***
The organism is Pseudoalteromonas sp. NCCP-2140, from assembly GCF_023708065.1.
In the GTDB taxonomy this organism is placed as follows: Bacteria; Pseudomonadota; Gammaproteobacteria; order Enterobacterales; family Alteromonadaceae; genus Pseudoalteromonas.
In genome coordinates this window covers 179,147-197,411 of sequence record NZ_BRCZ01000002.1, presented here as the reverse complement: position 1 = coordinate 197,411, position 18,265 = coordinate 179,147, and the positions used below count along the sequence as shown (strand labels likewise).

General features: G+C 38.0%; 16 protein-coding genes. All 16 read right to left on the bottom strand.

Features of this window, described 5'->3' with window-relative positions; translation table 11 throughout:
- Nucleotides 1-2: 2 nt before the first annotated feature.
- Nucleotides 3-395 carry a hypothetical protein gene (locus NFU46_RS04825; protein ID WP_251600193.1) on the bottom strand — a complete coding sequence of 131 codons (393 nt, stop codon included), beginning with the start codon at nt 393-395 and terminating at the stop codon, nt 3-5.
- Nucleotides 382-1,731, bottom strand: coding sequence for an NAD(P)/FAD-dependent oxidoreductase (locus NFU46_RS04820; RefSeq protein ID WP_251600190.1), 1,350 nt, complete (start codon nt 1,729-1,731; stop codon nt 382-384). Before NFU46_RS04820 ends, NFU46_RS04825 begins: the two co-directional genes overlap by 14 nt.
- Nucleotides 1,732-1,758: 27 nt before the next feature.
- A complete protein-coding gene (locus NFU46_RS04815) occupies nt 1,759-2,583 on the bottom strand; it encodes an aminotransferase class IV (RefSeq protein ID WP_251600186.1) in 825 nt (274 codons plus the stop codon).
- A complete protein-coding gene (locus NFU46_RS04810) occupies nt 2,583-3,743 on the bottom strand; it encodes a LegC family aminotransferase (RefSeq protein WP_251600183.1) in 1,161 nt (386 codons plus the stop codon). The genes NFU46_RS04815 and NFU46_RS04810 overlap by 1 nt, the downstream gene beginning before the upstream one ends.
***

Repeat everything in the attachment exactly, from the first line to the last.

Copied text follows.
The organism is Pseudoalteromonas sp. NCCP-2140, from assembly GCF_023708065.1.
In the GTDB taxonomy this organism is placed as follows: Bacteria; Pseudomonadota; Gammaproteobacteria; order Enterobacterales; family Alteromonadaceae; genus Pseudoalteromonas.
In genome coordinates this window covers 179,147-197,411 of sequence record NZ_BRCZ01000002.1, presented here as the reverse complement: position 1 = coordinate 197,411, position 18,265 = coordinate 179,147, and the positions used below count along the sequence as shown (strand labels likewise).

General features: G+C 38.0%; 16 protein-coding genes. All 16 read right to left on the bottom strand.

Features of this window, described 5'->3' with window-relative positions; translation table 11 throughout:
- Nucleotides 1-2: 2 nt before the first annotated feature.
- Nucleotides 3-395 carry a hypothetical protein gene (locus NFU46_RS04825; protein ID WP_251600193.1) on the bottom strand — a complete coding sequence of 131 codons (393 nt, stop codon included), beginning with the start codon at nt 393-395 and terminating at the stop codon, nt 3-5.
- Nucleotides 382-1,731, bottom strand: coding sequence for an NAD(P)/FAD-dependent oxidoreductase (locus NFU46_RS04820; RefSeq protein ID WP_251600190.1), 1,350 nt, complete (start codon nt 1,729-1,731; stop codon nt 382-384). Before NFU46_RS04820 ends, NFU46_RS04825 begins: the two co-directional genes overlap by 14 nt.
- Nucleotides 1,732-1,758: 27 nt before the next feature.
- A complete protein-coding gene (locus NFU46_RS04815) occupies nt 1,759-2,583 on the bottom strand; it encodes an aminotransferase class IV (RefSeq protein ID WP_251600186.1) in 825 nt (274 codons plus the stop codon).
- A complete protein-coding gene (locus NFU46_RS04810) occupies nt 2,583-3,743 on the bottom strand; it encodes a LegC family aminotransferase (RefSeq protein WP_251600183.1) in 1,161 nt (386 codons plus the stop codon). The genes NFU46_RS04815 and NFU46_RS04810 overlap by 1 nt, the downstream gene beginning before the upstream one ends.